5 Tips on Raising a Strong-Willed Child

3 years ago

I'm totally smitten by my daughter's gumption, independence, carefree spirit, and determination. I've witnessed her solve problems all on her own. I've shared the thrill of her figuring out how to put on her sandals while being able to successfully secure the strap all on her own. I've seen the love and care she gives to all of her friends at school. I've observed how confidently she expresses herself to her teachers, family, friends, and us. I know all of these wonderful traits will take my little girl far in life and I feel so honored to be able to tag along for the ride.

Having said all of this, don't let that cute little face fool you. I will be the first to admit that my little girl is a strong-willed child. From early on in her development, we noticed that she would have temper tantrums over the simplest of things if she wasn't able to do them just so or to her liking. Over the years, bedtime has been a challenge and so has dinner time with getting her to eat certain things or getting her to eat anything at all being served on a particular night. Sometimes, even a very simple trip to the grocery store can turn into a battle of wills where picking out snacks or food is concerned.

Regardless, it's very important to Michael and me that Maddy understands that there are certain rules she has to follow, and that she maintain a certain level of self-control in our home and when we're out in public. I've learned that with Maddy, as with most strong-willed kids, flareups typically happen when the child feels powerless or without control, which is something very important to a toddler as it's something they crave early on as a form of independence.

So the question then becomes how can you help your child feel like they are in control and have a voice even though you as the parent are really the one in control of your child and the rules? Here are some tips I've learned from parenting my own strong willed child.

Credit: brenneman.

{ONE} Keep Your Cool and Your Calm Voice.
At times, this is so much easier said than done, but nothing will set my child off worse in the middle of a struggle or tantrum than me losing my cool and losing my even-keel voice. Really, it’s like adding gasoline to a fire: Boom. When Chickie can sense that I’m being affected by her attitude, she knows that her tactics are working and that she just might get her way.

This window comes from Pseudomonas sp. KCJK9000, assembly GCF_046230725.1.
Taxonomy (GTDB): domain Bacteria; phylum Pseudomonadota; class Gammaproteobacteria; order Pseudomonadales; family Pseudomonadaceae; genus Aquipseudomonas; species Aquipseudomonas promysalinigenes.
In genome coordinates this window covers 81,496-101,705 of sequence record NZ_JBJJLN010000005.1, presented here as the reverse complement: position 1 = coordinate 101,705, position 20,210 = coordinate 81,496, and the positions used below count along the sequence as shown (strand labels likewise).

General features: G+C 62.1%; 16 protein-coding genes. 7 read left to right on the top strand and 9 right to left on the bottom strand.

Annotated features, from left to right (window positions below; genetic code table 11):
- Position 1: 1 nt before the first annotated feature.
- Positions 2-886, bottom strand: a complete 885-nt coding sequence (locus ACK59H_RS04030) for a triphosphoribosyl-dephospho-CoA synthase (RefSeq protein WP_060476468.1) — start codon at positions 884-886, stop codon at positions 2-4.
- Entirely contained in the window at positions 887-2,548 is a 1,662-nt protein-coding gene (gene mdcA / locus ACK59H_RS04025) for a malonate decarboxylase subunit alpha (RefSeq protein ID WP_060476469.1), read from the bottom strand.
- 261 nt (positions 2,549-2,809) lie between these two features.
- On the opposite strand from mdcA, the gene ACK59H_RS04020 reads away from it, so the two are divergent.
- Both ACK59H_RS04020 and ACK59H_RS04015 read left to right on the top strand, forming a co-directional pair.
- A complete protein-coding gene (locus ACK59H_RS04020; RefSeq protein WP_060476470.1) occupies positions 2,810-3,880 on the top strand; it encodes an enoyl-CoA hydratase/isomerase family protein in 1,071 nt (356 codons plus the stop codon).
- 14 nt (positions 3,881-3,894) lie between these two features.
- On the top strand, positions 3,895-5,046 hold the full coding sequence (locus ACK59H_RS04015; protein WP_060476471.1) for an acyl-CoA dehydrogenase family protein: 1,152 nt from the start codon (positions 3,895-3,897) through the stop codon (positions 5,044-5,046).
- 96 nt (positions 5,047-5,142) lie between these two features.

If you have to, walk away or take a deep breath but don’t let ‘em see you sweat.

{TWO} Offer Positive Choices with Consistent Rules.
This one is pretty simple and usually works like a charm for me. Let’s say for instance you want little Johnny to pick up his toys but he’s refusing. Give him a choice that still ends with you getting the result you want. Example: “You can pick up the blue trucks or the blocks first. Which one do you want to do?” Either choice makes them have to clean up, but you are masking it all in giving them a choice. {Read by toddler: I have control.} This is also the perfect time to reiterate your rules and expectations while they are picking up their toys: “We always clean up our toys after we’re done with them, right?” Last but not least, always offer praise for following the rules: “Good job, buddy!” or “You did it!” In a toddler’s world, praise goes a very long way.

{THREE} Structure and Routine Are Always Your Friend.
We learned early on that Chickie functions much better when her world is consistent. When she is able to know what is happening in advance, she’s easily able to predict what’s happening and what’s going to happen next. Most mornings after she’s done getting ready, I let her watch a movie so that I’m able to finish getting ready for work, but I always make sure to say, “You can watch The Lorax for 15 minutes and then we are leaving for school.” Doing this, she gets what she wants {TV time} but also knows that at some point, she will have to stop. This way when I say, “It’s time to go!” she’s prepared and I’m able to skirt a meltdown.

{FOUR} Learn to Pick Your Battles.
This one is pretty self-explanatory but oh-so-important, especially with strong-willed children. Safety is always first and foremost, and I make no exceptions to those rules. Other than that, I try very hard to let stuff just roll. In order to get through the day with your child, sometimes you just have to let certain things go and realize it’s not worth the battle or fight. Learning what your own boundaries are as a parent and applying them into your daily routine will help with this and will also be a much needed life saver.

{FIVE} Make Sure Basic Needs are Met.
When Maddy is on the verge of losing her shit, we've learned to ask ourselves three basic questions: Is she tired? Is she hungry? Is she getting enough attention? Nine times out of ten, a meltdown could have been avoided if we had made sure these simple things were done, especially the last one. For the strong -willed child, their motto is, “Bad attention is good attention!” When moments of unexpected outbursts happen, whether in a store, on vacation, or simply out and about running errands, I usually realize that Chickie is either off her schedule, hasn’t had a nap yet, or didn’t eat lunch/dinner well. Taking care of the basics will go a long way in curbing the ‘tude.

I hope these tips are useful for you and your household, and I’m curious to hear from other parents raising strong-willed children. What do you do to tame the beast within?

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